GEN. RYDER:  Kasim, so we've talked about our end use monitoring.  Again, we're very confident in the procedures and processes that we've put in place to track and manage those things.  Again, I'm not going to talk about investigations about alleged activities that may or may not have happened in Belarus or other locations.  Again, our focus is on giving Ukraine the capabilities that they need to fight inside Ukraine to defend their sovereign territory.  Thank you.

Q:  And also, on — there — there is a IAA report about Iran that Iran has enriched uranium up to 83.7 percent of purity.  We — we see that the talks have stalled in Vienna.  Is there — is there — are there any military options on table currently as Iran continues to — to enrich uranium?

GEN. RYDER:  Yeah, I don't — I don't have anything to talk to specifically.  As you know, we are a planning organization.  We take into account a — a wide variety of situations.  But I think right now, what — what you're seeing is a — a — more of an emphasis on the diplomatic side of things.

Of course, our presence in the region, our continuing to work with — with our partners and our allies in the region to deter aggression will continue, but again, I don't have any specific military actions or options that I would speculate on or talk about.  So thank you.

Let me go to Ryo.

Q:  Thank you very much for taking my question.  I want to ask you about the South China Sea.  There is a (reporting ?) that the U.S., Philippines, Japan, and Australia are planning a joint patrol in the South China Sea.  So is this something the Pentagon is planning with allies in the region?  And is this a response to China recently directing military-grade laser at the Philippine vessel?

GEN. RYDER:  I'll come back to your second question cause I want to make sure I — I fully understand.

On — on your first question in regards to joint patrols, I don't have any specific joint patrols to announce.  I — I will say that we are heartened by the discussions that Manila is having with two of our closest allies in the region — Australia and Japan — on — on the topic of combined operational activities in the maritime domain.

And so we're committed to expanding cooperation, both bilaterally and multilaterally, with — with allies, to include the Philippines, Australia and Japan, that share our — our vision for a free and open Indo-Pacific.

And then on your second question, I'm sorry?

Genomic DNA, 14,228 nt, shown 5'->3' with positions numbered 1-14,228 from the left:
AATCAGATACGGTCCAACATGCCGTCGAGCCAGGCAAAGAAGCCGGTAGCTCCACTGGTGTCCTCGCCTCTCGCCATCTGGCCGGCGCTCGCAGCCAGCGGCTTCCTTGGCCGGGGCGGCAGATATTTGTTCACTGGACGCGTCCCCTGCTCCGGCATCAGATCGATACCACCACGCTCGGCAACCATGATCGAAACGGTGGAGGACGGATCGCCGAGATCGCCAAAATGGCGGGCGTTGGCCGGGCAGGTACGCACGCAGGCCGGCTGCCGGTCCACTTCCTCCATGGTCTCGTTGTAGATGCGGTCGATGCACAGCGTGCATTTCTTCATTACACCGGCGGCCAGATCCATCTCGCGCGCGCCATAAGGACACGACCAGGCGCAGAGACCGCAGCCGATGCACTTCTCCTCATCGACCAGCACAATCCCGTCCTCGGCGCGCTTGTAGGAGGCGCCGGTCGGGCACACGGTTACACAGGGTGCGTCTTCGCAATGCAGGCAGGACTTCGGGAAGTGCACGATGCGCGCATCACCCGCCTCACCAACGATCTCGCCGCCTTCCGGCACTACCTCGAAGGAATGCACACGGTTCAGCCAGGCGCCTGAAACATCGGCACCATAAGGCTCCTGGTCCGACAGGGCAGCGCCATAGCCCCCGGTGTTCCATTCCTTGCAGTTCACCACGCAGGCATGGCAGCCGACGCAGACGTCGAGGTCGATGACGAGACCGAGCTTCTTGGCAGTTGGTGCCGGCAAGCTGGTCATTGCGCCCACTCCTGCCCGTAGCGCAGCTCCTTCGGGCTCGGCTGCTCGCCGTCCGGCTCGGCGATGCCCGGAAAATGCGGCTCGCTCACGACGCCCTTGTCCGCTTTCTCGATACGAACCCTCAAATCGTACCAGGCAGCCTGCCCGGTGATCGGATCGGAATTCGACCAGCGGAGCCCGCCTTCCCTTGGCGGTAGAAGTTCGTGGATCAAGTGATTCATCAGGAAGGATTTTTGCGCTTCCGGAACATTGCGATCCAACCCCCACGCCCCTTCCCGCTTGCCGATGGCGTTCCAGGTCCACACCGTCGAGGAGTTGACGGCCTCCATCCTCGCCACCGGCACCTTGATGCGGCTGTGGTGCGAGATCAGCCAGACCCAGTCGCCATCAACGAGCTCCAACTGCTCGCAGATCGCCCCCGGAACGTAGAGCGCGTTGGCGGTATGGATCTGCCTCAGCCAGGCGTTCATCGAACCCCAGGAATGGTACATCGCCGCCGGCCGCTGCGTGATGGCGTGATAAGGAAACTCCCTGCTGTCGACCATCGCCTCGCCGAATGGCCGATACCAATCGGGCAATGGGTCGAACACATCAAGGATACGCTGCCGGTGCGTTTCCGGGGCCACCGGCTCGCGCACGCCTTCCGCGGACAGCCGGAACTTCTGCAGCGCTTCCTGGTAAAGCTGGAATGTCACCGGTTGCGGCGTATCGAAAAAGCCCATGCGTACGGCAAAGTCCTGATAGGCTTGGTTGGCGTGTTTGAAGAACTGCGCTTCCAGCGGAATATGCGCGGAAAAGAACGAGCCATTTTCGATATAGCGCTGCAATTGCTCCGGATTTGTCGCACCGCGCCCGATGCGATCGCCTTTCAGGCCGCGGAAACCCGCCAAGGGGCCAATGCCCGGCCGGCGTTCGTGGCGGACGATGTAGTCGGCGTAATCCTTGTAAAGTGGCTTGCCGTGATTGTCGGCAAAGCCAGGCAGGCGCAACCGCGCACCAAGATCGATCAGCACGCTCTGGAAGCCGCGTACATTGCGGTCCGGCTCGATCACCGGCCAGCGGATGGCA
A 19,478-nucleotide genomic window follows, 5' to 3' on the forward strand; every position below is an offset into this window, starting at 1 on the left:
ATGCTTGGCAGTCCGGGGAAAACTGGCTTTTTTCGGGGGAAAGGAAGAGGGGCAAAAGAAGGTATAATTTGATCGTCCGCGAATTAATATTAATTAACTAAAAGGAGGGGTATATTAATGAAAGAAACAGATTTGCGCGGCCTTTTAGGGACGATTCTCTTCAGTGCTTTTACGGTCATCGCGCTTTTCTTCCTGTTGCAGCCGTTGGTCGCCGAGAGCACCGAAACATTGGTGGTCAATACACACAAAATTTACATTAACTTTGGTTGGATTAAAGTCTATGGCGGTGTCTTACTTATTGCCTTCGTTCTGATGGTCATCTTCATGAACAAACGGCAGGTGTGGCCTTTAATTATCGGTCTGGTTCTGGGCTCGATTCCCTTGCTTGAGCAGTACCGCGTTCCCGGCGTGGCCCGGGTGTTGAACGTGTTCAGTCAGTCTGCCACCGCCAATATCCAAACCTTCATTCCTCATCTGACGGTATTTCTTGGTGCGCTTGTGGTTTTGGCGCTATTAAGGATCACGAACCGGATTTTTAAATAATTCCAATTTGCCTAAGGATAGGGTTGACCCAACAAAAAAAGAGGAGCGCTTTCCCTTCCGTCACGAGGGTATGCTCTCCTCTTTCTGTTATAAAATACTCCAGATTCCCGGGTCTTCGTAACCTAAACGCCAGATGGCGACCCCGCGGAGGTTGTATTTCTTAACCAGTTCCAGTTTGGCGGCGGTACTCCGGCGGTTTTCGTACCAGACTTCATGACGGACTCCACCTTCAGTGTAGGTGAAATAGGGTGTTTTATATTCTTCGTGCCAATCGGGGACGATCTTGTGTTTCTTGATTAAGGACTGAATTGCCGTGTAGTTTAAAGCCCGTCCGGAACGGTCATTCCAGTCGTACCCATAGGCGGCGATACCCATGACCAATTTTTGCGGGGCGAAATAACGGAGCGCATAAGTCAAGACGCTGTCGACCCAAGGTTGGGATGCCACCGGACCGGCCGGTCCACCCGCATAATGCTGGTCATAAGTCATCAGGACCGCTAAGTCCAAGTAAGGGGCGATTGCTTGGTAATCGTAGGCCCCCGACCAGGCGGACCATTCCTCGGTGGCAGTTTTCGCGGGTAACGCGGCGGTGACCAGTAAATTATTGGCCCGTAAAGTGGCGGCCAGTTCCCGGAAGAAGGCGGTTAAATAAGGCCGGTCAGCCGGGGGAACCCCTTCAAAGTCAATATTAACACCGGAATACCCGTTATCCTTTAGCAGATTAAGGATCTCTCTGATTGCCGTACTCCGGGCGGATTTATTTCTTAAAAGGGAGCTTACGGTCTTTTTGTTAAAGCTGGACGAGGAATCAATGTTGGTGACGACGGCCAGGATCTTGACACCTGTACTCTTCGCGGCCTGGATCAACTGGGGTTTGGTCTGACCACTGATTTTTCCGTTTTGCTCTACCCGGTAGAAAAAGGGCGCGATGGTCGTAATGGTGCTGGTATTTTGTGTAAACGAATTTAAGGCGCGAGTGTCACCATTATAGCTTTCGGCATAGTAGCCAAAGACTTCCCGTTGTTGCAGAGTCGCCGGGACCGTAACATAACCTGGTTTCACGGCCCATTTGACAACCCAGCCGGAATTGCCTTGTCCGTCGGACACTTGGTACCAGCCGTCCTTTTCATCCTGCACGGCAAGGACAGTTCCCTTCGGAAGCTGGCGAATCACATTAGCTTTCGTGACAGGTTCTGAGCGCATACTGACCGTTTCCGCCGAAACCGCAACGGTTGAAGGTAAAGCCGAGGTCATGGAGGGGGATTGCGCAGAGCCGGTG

Q:  My second question was whether or not this potential joint patrol is a response to China recently directing a military-grade laser at — at a Philippine vessel?

GEN. RYDER:  Yeah, again, nothing to announce on that.  I would say broadly speaking, Ryo, our activities in the region contribute to what we've talked about many times before, which is ensuring the security, stability, peace throughout the region and working with our allies and partners to ensure that countries can continue to sail the international seas, fly the international airways and operate anywhere that international law allows.  Thank you.

All right, let me go back here and then we'll come back over here.

Q:  Thank you so much.  My question is about China's invasion of Taiwan.  On Tuesday at the House Service Committee hearing, Under Secretary Colin Kahl said he doesn't believe China will be ready to invade Taiwan by 2027.  Is that a shared view in the Pentagon?

GEN. RYDER:  Well, I think Dr. Kahl's comments, as the Under Secretary of Defense for Policy, speak for themselves.  So, I won't have anything to add beyond what he provided.

Q:  And (inaudible) today Senator Don Sullivan after (inaudible), he said many of the Biden administration officials, including Secretary Austin, agreed that there is an imminent threat that China might invade Taiwan by 2027.  That's INDOPACOM Commander Davidson said two years ago.  Do you have a response to that?

GEN. RYDER:  I'm sorry, I couldn't hear.  Are you saying that Secretary Austin thinks that there's an imminent threat of an invasion of Taiwan?

Q:  Yes, so Senator said so, but I understand Secretary Austin didn't say so, but do you have...

GEN. RYDER:  Right.  He did not say.  He's been on the record, just very recently saying, again, he does not see an imminent threat of invasion by China of Taiwan.  But again, we're going to stay focused on supporting our allies and our partners in the region to deter aggression and preserve a free and open Indo-Pacific and peace and security and stability in the region.  Thank you.

OK, let me go back over here.

Q:  Thank you, General.  I would like — I have two questions.  One of them I follow with my colleagues.  Chinese officials today said that they oppose the recent U.S. approval of $619 million in military aids to Taiwan, saying that it violates the self-ruled island on the rising tensions in the region.  How do you respond on that?  And do you have any concerns about any military escalation could be happening in the area?

GEN. RYDER:  Well so, first of all, the United States' support to Taiwan in self-defense capabilities contributes to the maintenance of peace and stability across the Taiwan Strait and within the region.  And, of course, this is all in accordance with the Taiwan Relations Act.  And as you highlight, this week the Defense Security Cooperation Agency delivered Congressional notification on the possible sales of F-16 munitions and related equipment to the Taipei Economic and Cultural Representative office, but I'd refer you to State Department for further details on that.